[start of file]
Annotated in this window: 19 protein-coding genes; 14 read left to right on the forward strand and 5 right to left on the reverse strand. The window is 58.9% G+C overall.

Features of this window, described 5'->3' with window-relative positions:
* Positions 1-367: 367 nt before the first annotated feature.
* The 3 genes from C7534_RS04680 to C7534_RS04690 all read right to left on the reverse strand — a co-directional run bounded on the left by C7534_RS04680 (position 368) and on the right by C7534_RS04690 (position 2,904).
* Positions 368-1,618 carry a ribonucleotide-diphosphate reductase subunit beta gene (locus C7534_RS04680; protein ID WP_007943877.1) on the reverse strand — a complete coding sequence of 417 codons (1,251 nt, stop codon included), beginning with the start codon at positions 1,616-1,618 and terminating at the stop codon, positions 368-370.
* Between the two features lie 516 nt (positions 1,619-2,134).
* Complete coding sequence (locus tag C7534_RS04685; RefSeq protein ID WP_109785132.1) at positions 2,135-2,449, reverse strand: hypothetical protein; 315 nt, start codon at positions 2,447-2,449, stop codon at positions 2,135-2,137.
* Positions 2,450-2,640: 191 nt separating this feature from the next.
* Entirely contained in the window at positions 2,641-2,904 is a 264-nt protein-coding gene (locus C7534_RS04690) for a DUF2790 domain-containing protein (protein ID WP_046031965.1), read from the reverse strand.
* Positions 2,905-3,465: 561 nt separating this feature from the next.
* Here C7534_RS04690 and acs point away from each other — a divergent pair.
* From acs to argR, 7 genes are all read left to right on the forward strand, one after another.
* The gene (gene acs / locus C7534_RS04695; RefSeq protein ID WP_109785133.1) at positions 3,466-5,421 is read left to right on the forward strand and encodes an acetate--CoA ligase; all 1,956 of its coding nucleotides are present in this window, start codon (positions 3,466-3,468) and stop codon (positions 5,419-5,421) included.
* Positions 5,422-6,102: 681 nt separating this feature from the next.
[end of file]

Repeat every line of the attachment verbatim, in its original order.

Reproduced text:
Annotated in this window: 19 protein-coding genes; 14 read left to right on the forward strand and 5 right to left on the reverse strand. The window is 58.9% G+C overall.

Features of this window, described 5'->3' with window-relative positions:
* Positions 1-367: 367 nt before the first annotated feature.
* The 3 genes from C7534_RS04680 to C7534_RS04690 all read right to left on the reverse strand — a co-directional run bounded on the left by C7534_RS04680 (position 368) and on the right by C7534_RS04690 (position 2,904).
* Positions 368-1,618 carry a ribonucleotide-diphosphate reductase subunit beta gene (locus C7534_RS04680; protein ID WP_007943877.1) on the reverse strand — a complete coding sequence of 417 codons (1,251 nt, stop codon included), beginning with the start codon at positions 1,616-1,618 and terminating at the stop codon, positions 368-370.
* Between the two features lie 516 nt (positions 1,619-2,134).
* Complete coding sequence (locus tag C7534_RS04685; RefSeq protein ID WP_109785132.1) at positions 2,135-2,449, reverse strand: hypothetical protein; 315 nt, start codon at positions 2,447-2,449, stop codon at positions 2,135-2,137.
* Positions 2,450-2,640: 191 nt separating this feature from the next.
* Entirely contained in the window at positions 2,641-2,904 is a 264-nt protein-coding gene (locus C7534_RS04690) for a DUF2790 domain-containing protein (protein ID WP_046031965.1), read from the reverse strand.
* Positions 2,905-3,465: 561 nt separating this feature from the next.
* Here C7534_RS04690 and acs point away from each other — a divergent pair.
* From acs to argR, 7 genes are all read left to right on the forward strand, one after another.
* The gene (gene acs / locus C7534_RS04695; RefSeq protein ID WP_109785133.1) at positions 3,466-5,421 is read left to right on the forward strand and encodes an acetate--CoA ligase; all 1,956 of its coding nucleotides are present in this window, start codon (positions 3,466-3,468) and stop codon (positions 5,419-5,421) included.
* Positions 5,422-6,102: 681 nt separating this feature from the next.